Well it happened, the Bank of Canada took an emergency rate cut decision, we now have interest rates that are 50 basis points lower (0.50%) than where they were. The expectations for a rate cut were powerful. There was almost no expectation of a status-quo. Given that the Fed cut rates, the BOC (Bank of Canada) was forced to emulate.
The overall Canadian economy has been slowing, well before the outbreak of the coronavirus. GDP growth, job growth, and overall dynamism were well on the decline. In particular, the trade war with China was just one of the myriad problems which was weighing on the economy. The end result of this rate cut will be to see the real estate market gain added momentum. Media headlines of this have been firm. One story put it very bluntly by suggesting the rate cut decision would put ‘kerosene’ to the real estate sector. One way or another, the Bank’s are likely to all pass on the savings to consumers and mortgage holders given the competitive nature of the market.
Federal Reserve Chair Jerome Powell took an aggressive turn in adding stimulus to the U.S. economy and mitigating the impacts of the coronavirus by cutting interest rates by 0.50%. The move was not unexpected, and was in many ways called for, but the scale of the cut is big and the forcefulness of the decision had a reactionary feel to it. The Fed’s build up to the cut was not as comprehensive and gradual as they have been in past years. Chair Powell’s press conference announcing the cut was poorly received by stakeholders, and some believed that he failed to inspire confidence in the broader economy. Strangely, market reaction to the cut was the opposite of traditional patterns. The selloff that was initiative by unease over the supply chain, tourism, and broader economic anxieties of the spreading virus intensified after the rate cut was announced. It’s likely that market participants felt that the cut was excessive and that the rationale behind it suggested a significant degree of unease over the economy.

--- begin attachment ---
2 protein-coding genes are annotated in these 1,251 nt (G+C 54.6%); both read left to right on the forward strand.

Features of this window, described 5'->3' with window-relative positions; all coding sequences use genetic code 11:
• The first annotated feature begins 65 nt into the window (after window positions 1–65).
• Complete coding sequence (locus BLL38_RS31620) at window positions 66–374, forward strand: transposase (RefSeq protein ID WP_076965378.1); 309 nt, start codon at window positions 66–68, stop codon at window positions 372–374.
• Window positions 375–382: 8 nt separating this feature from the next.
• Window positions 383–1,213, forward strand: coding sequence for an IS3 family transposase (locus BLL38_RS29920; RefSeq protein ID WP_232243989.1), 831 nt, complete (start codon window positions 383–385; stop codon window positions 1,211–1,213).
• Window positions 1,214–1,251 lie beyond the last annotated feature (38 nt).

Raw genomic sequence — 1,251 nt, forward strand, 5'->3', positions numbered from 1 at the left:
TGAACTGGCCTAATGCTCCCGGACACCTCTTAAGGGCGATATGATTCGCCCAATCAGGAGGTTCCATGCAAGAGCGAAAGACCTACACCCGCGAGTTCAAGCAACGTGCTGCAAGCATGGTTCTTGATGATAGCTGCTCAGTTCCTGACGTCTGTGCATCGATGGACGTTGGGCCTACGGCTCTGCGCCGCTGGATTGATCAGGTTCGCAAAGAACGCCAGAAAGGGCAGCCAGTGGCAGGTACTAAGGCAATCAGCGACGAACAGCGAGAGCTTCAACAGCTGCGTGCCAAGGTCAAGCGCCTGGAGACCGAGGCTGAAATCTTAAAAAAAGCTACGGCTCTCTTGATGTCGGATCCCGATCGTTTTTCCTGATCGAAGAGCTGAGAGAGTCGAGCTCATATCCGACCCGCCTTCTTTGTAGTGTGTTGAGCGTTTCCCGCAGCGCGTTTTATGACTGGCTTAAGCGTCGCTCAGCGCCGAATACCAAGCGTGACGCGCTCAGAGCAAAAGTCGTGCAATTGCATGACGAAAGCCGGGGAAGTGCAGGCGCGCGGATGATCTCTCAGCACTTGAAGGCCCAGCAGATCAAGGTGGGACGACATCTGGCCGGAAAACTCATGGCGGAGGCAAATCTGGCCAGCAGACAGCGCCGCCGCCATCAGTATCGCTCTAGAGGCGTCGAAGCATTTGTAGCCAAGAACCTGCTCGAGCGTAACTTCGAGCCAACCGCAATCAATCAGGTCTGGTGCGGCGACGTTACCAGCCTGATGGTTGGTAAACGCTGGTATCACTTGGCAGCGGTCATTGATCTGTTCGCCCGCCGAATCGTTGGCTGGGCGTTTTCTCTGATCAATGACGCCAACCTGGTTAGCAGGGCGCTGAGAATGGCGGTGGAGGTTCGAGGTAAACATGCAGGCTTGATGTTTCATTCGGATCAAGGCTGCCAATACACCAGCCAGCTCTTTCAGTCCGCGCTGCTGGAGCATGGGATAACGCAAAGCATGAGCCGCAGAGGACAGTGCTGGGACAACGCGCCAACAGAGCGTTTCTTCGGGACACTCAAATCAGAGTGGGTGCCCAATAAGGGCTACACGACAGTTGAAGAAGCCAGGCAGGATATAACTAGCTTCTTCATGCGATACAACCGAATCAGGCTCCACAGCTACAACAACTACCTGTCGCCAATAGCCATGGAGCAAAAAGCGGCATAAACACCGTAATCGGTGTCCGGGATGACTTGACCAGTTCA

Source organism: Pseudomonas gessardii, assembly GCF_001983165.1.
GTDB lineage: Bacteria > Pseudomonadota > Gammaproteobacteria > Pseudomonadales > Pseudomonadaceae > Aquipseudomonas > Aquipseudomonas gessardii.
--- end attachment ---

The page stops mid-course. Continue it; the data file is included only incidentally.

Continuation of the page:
In late February the Conference Board of Canada released a report in which they provided a snapshot for the next two years for every provincial economy. For Ontario, the report predicted challenges with trade, lower government spending as a percentage of the economy, and modest changes in wages, benefits, and income. However, the same report suggested that a broad based recovery in residential, commercial, and industrial construction would intensify this year and in 2021. A return of greater levels of foreign investment, lower interest rates, and continued employment growth were all cited as factors which would take the building sector to new highs.